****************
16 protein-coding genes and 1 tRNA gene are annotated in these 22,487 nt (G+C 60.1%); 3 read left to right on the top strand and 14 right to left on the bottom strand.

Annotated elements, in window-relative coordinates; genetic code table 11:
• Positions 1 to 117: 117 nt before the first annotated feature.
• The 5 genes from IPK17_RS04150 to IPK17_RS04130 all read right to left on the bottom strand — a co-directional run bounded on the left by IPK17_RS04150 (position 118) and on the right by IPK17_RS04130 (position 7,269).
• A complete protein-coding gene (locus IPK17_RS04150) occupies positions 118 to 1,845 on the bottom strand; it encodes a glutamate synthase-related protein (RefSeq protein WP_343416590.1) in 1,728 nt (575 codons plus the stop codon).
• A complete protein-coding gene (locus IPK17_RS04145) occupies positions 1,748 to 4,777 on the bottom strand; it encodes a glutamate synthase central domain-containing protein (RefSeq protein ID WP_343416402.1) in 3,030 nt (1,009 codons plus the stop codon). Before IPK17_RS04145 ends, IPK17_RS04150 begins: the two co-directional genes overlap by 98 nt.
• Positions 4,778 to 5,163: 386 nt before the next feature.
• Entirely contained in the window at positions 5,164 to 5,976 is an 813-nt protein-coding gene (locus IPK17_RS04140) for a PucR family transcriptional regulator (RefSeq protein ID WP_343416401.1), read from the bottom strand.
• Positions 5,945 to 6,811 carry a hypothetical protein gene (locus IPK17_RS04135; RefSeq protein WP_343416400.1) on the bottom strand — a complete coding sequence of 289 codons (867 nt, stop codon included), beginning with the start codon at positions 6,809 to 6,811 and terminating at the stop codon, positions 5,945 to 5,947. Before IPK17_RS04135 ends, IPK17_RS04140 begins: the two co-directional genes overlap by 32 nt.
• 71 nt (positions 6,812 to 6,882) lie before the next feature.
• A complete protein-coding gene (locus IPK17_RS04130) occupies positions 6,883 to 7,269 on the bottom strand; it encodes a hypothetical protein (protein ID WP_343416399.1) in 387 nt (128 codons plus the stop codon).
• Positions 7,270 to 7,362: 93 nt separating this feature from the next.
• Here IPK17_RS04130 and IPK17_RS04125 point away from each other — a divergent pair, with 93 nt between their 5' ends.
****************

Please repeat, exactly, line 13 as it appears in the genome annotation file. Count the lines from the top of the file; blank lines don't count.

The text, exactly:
• Here IPK17_RS04130 and IPK17_RS04125 point away from each other — a divergent pair, with 93 nt between their 5' ends.